Do not bad mouth the property while you are in the home or talk about what you may offer. It is best to act as if you are being recorded while in the home. Wait until we have left the property or are at the office to discuss any details.

If you know you must cancel the appointment, please tell us asap. Some sellers need to pack up kids and pets, run around doing a last minute clean up, and go out of their way to get out of their house for us. Please give as much notice as possible so we can notify them promptly.

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Can I take pictures/video while in the home?

No, not unless you ask ahead of time and we have permission from the seller. If you want to show family/friends the home you are looking at, send them an online link. Those photos are already approved by the seller to be shared. Sometimes sellers have areas or items they do not want photographed and shared, so please do not take your own.

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Can I still go to open houses even if I’m working with a buyer’s agent?

You can. Just let the agent at the home know you already have an agent working for you. Same goes for if you talk to a builder. However, we prefer you tell us your plans ahead of time so we can attend with you.

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How do I know if I found “the one”?

We can’t answer this for you. But bear in mind, some buyers fall in love with the very first home they see. Others, it takes several homes before they find “the one”. Don’t wait to see everything on the market if you found a great home you can see yourself in. If you do so, you may lose your chance and end up waiting on something that will never come. Also, keep in mind, there is no “perfect” home. No two homeowners live alike and have the exact same taste. It comes down to how much you are willing to take on to make changes/updates so it can become your “perfect” home.

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What if I find a property I like, but I’m not ready to write?

You can take as long as you want from viewing a home to deciding to write an offer on it. However, while you are thinking about it, someone else may be writing an offer, so you may lose your chance.

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What happens if there are multiple offers on a property?

When we know we are in competition with other offers (most listing agents will let us know), you will want to be sure to put in your highest and best offer (i.e., what is the most you are willing to pay for this home?). The number of contingencies you ask for on the property (inspections, appraisals, etc.) will factor in to the seller’s decision to choose yours or not, along with the price. If yours is not selected, it just means we keep on looking.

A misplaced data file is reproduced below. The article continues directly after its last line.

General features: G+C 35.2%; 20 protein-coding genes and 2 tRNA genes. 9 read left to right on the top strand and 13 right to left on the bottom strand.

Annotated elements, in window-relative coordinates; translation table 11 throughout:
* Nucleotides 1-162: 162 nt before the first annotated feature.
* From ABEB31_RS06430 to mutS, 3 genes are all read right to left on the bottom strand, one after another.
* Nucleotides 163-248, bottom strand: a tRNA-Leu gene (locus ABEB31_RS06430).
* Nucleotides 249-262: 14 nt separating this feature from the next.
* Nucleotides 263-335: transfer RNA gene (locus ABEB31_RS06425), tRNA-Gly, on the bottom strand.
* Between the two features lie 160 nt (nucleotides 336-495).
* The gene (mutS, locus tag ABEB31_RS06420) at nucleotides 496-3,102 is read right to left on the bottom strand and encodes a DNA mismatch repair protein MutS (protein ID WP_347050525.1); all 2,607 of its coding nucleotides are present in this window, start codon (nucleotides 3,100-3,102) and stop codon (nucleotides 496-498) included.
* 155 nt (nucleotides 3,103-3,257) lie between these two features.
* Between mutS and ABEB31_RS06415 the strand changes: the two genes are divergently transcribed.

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What does ratified mean?

When you hear "we are ratified" that means the contract has been signed and initialed by all parties and all terms are agreed upon in order to move forward with the transaction. Until we are officially ratified, you can walk away from a contract without repercussions. Once ratified, we are now entering into a legally binding agreement.

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What is an Earnest Money Deposit (EMD)?

This is a check you write up front when submitting your offer that will be cashed in a third party account until closing. The seller will be assessing your level of commitment to purchasing the home and the quality of your financial situation. Your EMD is your way of showing them how committed you are to this home. Typically, the amount can be 1-3% of the purchase price offer or between $500-$1000, depending on the market conditions. If there is competition on the home (i.e., multiple offers), you may increase this amount to show how serious you are as a buyer. If the seller accepts your offer, the check is deposited and will be applied to your closing costs. If the seller does not accept your offer, the check is voided and you will write a new check for your next offer. This money is generally non-refundable when you go under contract. However, if you have contract contingencies (e.g., home inspection, appraisal, financing, etc), you do have the option of being released from the contract in some situations and retaining your deposit. 

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Can I cancel a contract?

Yes, you can, but you need to be aware of potential consequences. Contracts are legally binding agreements between two parties. Many contracts have contingencies written in to them, meaning if those contingencies are not met, you can be released from the contract and most often will be refunded your EMD. If you choose to walk away because you change your mind or default on your responsibilities in the contract, you could lose your EMD and possibly face other consequences from the seller. Depending on the circumstances to cancel, you may want to consult an attorney first.

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Do I really need a home inspection?

Home inspections are highly recommended. If your contract has a home inspection contingency, this will be scheduled soon (often within 2 weeks) after the ratified contract date. The exact time frame will be specified in your contract. You will want to attend this. Depending on the size of the home, this can typically last around 3 hours (maybe more, maybe less). The home inspector's job is to check out the property from top to bottom, but they can’t always see everything. They will point out the major systems, where they're located, and how they work. The inspector can identify issues that are glaring or are long-term maintenance concerns. You, the buyer, are responsible for the cost of the home inspection (est. $300-$500). This fee is non-refundable even if you release the contract. We can refer you to a licensed home inspector if you do not already know one.